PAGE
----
That's what holidays are for, memories, familiar dishes, and maybe trying something new with people you love.

But a word of caution, be sure to use lard in the apple pastry and real whipping cream in the cranberry salad.


Orange Glazed Carrots

1-16 ounce bag carrots, peeled, ends trimmed, and sliced thin

½ teaspoon salt

¾ cup boiling water

1 cup orange juice

1 tablespoon sugar

2 tablespoons cornstarch

½ cup golden or dark raisins

½ teaspoon grated orange peel

Salt and pepper

Place thinly sliced carrots in a 2 quart sized sauce pan, add salt and boiling water. Heat again to boiling, then lower heat, cover and cook for 6 to 8 minutes until carrots are tender crisp.

Measure the orange juice in a liquid measure. Add sugar and cornstarch and stir until dissolved. Pour into the hot carrots, without draining cooking water. Stir in the raisins and orange peel.

Cook over medium heat, stirring constantly until sauce is slightly thickened. Add additional salt and pepper to taste.


Cranberry Waldorf Salad

½ pound fresh or frozen cranberries, washed (about 3 cups)

¾ cup sugar

3 cups miniature marshmallows

1 cup green grapes, sliced in half

1 cup drained pineapple chunks (½ of a 20-ounce can)

½ cup chopped nuts

1 cup whipping cream

2 cups peeled and chopped semi-tart apples (Haralson or Granny Smith)

Chop cranberries coarsely in a food processor, transfer to a bowl, mix with sugar and let stand for 30 minutes. Measure in the marshmallows, grapes, pineapple chunks and nuts. Mix together.

Whip the whipping cream until it thickens, but don't over whip.  Pour in the whipped cream and mix together. Fold in the chopped apples. Chill well before serving.


Apple Pastry Bars


2 ½ cups flour

1 teaspoon salt

1 tablespoon sugar

¾ cup lard

1 egg


Stir together flour, salt and sugar. Measure lard by filling a 2 cup liquid measure to 1 ¼ cup line with water. Spoon in lard (and submerge it) until it reaches the 2 cup line. Pour off water and add lard to flour mixture.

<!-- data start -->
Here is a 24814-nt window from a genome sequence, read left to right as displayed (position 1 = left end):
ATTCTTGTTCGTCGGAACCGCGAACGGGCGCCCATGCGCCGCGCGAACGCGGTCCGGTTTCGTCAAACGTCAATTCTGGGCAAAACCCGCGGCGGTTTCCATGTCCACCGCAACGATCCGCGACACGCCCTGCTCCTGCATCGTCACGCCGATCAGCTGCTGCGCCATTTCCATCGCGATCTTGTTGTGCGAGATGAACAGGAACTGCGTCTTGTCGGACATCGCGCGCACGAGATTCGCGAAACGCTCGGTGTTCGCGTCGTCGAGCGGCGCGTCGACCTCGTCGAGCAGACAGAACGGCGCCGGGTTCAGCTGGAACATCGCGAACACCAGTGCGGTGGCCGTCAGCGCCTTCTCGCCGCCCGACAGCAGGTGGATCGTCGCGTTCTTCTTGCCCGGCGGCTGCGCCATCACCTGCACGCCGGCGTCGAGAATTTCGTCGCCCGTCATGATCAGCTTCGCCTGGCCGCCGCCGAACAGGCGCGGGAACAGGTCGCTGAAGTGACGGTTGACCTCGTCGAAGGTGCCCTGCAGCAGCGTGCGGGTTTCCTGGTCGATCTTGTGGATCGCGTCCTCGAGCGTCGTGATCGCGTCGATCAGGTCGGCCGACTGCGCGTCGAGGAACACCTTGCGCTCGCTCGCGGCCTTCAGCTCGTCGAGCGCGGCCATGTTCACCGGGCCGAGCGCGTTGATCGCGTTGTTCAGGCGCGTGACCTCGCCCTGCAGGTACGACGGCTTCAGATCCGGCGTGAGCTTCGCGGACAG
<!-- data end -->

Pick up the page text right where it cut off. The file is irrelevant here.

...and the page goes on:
Using a pastry blender, cut in lard until well blended. Break egg into liquid measuring cup, add milk until it reaches the 2/3 cup line. Whisk milk and egg together. Pour into flour mixture and mix together with a fork.

Divide the dough in half and shape half into an oblong. Roll out into a large oblong, to fit within a 12 by 18 inch pan, about 11 by 16 inches.

Reserve rest of pastry and prepare filling:

2/3 cup crushed corn flakes (pack into measuring cup, crushing as flakes are added)

8 cups semi-tart apples, peeled, quartered, cored and cut into ¼ inch thick slices

1 cup sugar

1 teaspoon cinnamon

1 egg white

Sprinkle corn flakes over crust in pan to within an inch of the edges. Layer apples over corn flakes to within about ½ inch of edge.

Mix sugar and cinnamon together in a small bowl. Sprinkle over the apples. Roll out top crust slightly smaller than as the lower crust.

Lay over the apples and turn up the edges of the lower crust over the top crust and pinch together. Slightly beat the egg white, then brush it over the top crust.

Bake in a 375 degree oven about 45 minutes or until golden brown. Remove from oven and immediately drizzle with a glaze while hot:

1 cup powdered sugar

½ teaspoon vanilla

2 to 3 tablespoons water

Cool, then cut into squares.